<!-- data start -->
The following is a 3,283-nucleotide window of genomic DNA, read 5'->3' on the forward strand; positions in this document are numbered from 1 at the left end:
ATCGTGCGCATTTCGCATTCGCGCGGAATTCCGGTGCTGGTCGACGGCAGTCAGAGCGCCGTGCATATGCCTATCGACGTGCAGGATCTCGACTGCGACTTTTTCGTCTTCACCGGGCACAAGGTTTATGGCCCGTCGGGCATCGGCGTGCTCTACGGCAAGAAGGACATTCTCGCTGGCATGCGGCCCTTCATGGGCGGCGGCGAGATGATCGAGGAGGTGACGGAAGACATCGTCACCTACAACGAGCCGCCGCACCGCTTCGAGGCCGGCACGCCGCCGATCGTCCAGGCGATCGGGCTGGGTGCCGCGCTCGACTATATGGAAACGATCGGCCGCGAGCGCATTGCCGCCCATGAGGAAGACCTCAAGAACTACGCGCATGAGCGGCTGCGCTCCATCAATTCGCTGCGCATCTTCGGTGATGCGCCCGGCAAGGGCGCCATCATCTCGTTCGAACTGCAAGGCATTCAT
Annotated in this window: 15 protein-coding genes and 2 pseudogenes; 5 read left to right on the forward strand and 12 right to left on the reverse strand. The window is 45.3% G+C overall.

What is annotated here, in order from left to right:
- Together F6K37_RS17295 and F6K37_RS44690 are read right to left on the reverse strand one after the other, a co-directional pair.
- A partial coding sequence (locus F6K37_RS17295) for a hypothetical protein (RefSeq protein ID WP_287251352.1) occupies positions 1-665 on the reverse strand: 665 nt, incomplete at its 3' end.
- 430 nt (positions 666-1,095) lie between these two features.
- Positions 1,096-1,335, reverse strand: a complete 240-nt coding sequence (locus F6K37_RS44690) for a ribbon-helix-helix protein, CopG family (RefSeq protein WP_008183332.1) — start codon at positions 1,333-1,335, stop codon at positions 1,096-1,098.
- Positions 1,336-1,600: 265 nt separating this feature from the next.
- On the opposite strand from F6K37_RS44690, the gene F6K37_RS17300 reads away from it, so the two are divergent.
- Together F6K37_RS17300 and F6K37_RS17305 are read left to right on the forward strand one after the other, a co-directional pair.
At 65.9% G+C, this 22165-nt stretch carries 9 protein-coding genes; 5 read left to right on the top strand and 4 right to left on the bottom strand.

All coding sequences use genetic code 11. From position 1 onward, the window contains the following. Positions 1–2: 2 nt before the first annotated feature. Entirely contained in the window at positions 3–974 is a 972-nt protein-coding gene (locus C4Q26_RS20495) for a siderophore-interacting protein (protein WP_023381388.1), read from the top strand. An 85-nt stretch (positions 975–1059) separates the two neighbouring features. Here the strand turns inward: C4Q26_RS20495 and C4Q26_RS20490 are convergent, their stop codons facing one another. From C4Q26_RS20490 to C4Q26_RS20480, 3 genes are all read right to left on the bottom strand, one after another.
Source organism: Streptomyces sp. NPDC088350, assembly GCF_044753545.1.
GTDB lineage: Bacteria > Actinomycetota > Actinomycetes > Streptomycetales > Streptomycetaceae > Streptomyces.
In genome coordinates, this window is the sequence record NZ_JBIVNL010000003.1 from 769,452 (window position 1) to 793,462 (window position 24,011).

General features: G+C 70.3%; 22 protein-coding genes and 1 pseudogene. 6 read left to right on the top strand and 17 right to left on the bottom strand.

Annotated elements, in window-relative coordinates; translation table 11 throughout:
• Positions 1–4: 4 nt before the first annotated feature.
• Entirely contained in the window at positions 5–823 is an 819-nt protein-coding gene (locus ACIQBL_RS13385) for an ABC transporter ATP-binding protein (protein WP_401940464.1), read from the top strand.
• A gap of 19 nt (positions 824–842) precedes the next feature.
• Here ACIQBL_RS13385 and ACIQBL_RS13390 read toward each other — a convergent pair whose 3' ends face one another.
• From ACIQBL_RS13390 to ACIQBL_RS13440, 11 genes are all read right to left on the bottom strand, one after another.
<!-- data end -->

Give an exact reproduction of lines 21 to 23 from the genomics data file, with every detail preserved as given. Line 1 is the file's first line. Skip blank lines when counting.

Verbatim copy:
• A gap of 19 nt (positions 824–842) precedes the next feature.
• Here ACIQBL_RS13385 and ACIQBL_RS13390 read toward each other — a convergent pair whose 3' ends face one another.
• From ACIQBL_RS13390 to ACIQBL_RS13440, 11 genes are all read right to left on the bottom strand, one after another.